Rader, C. J. Affirming ITC determination of Motorola’s violation of 19 U.S.C. § 1337 by importing and selling mobile devices that infringe a Microsoft patent. Substantial evidence supported findings of no invalidity and a domestic industry. “[N]othing in § 337 precludes a complainant from relying on investments or employment directed to significant components, specifically tailored for use in an article protected by the patent. The investments or employment must only be “with respect to the articles protected by the patent.” 19 U.S.C. § 1337(a)(3). An investment directed to a specifically tailored, significant aspect of the article is still directed to the article.”

A full version of the text is available in PDF form.

Suprema, Inc./Cross Match v. ITC (No. 2012-1170, 12/13/13) (Prost, O'Malley, Reyna)

December 13, 2013 1:54 PM

O’Malley, J. Vacating ITC exclusion and cease and desist orders and remanding. “[A]n exclusion order based on a violation of 19 U.S.C. § 1337(a)(1)(B)(i) may not be predicated on a theory of induced infringement under 35 U.S.C. § 271(b) where direct infringement does not occur until after importation of the articles the exclusion order would bar. … The Commission’s exclusion order must be revised, accordingly, to bar only those articles that infringe a claim or claims of an asserted patent at the time of importation.” Also affirming noninfringement findings as to certain products and nonobviousness. Reyna, J., concurs in part and dissents in part.

A full version of the text is available in PDF form.

CBT Flint Partners, LLC v. Return Path, Inc. (No. 2013-1036, 12/13/13) (Dyk, O'Malley, Taranto)

December 13, 2013 9:12 AM

Taranto, J. Reversing in part and vacating in part an award of costs. “[W]e conclude that recoverable costs under section 1920(4) are those costs necessary to duplicate an electronic document in as faithful and complete a manner as required by rule, by court order, by agreement of the parties, or otherwise.” Extensive discussion of what electronic discovery expenses are taxable as “costs.” Prior art search expenses were not taxable costs. O’Malley, J., concurs in part and dissents in part.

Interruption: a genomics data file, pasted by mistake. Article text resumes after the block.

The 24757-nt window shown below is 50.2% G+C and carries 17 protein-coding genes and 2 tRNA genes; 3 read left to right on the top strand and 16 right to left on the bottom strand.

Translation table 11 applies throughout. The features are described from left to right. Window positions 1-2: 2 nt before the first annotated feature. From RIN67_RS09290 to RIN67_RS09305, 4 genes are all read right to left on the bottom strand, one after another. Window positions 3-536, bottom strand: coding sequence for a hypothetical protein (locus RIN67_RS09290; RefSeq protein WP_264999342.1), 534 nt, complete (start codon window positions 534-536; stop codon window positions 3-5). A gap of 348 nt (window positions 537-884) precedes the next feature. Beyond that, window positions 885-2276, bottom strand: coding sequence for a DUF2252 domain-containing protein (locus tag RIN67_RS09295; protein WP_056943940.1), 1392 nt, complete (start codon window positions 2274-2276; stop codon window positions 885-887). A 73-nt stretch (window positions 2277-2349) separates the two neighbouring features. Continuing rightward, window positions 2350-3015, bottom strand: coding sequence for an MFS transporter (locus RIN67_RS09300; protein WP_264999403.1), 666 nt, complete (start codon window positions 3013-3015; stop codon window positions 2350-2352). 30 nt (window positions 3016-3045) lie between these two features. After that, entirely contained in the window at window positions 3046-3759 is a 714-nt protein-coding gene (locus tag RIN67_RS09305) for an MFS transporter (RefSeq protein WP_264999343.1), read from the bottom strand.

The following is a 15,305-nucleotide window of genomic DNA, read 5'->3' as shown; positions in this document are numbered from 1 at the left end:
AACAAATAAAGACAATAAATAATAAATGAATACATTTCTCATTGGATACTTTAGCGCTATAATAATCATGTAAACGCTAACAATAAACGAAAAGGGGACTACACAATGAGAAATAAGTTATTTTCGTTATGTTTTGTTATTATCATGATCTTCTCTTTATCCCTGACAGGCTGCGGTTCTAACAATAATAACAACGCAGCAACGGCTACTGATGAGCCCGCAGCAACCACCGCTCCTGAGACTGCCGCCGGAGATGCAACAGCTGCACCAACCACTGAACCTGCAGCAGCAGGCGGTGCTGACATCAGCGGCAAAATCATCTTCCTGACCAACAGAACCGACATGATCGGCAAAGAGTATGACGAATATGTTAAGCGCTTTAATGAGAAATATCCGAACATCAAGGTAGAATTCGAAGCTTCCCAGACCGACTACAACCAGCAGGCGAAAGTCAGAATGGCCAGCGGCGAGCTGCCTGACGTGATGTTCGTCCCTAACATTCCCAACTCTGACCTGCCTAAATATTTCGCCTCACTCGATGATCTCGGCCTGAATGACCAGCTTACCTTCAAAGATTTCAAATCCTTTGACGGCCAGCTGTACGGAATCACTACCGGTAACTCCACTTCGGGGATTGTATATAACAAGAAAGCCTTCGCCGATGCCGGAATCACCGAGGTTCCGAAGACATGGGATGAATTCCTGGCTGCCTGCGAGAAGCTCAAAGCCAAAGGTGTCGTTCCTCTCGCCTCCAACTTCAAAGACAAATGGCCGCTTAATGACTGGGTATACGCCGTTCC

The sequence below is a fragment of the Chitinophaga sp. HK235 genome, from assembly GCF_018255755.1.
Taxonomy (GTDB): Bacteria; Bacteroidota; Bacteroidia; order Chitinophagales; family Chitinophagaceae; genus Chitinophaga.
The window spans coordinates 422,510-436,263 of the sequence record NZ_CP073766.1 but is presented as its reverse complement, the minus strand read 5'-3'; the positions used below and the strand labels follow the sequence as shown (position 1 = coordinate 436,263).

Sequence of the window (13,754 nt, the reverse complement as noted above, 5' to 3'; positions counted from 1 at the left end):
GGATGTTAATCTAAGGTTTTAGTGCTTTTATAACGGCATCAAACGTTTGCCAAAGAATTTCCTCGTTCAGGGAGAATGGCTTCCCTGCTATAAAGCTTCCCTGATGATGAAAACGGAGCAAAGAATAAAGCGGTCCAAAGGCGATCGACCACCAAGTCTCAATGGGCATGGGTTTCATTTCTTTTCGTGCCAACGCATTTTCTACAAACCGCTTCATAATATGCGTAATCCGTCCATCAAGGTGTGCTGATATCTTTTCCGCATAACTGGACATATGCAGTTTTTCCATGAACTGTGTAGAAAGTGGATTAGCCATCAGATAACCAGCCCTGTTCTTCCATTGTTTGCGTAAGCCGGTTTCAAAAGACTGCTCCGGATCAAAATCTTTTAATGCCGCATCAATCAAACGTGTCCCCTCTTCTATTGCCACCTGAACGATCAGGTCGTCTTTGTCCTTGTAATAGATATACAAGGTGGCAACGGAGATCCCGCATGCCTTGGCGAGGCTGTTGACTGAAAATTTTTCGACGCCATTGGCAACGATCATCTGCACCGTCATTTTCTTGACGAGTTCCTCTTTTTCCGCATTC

A full version of the text is available in PDF form.

Galderma Laboratories v. Tolmar (No. 2013-1034, 12/11/13) (Newman, Bryson, Prost)

December 11, 2013 3:25 PM

Prost, J. Reversing holding of nonobviousness. “Nothing in the statute or our case law requires Tolmar to prove obviousness by starting with a prior art commercial embodiment and then providing motivation to alter that commercial embodiment. …See KSR, 550 U.S. at 419 (“In determining whether the subject matter of a patent claim is obvious, neither the particular motivation nor the avowed purpose of the patentee controls. What matters is the objective reach of the claim….”).” “The mere fact that generic pharmaceutical companies seek approval to market a generic version of a drug, without more, is not evidence of commercial success that speaks to the non-obviousness of patent claims.” Newman, J., dissents.

A full version of the text is available in PDF form.

Futurewei Technologies, Inc. v. Acacia Research Corp. (No. 2013-1090, 12/3/13) (Reyna, Mayer, Taranto)

December 3, 2013 9:10 AM

Taranto, J. Affirming dismissal of counts in a declaratory judgment action in favor of an earlier filed action.

A full version of the text is available in PDF form.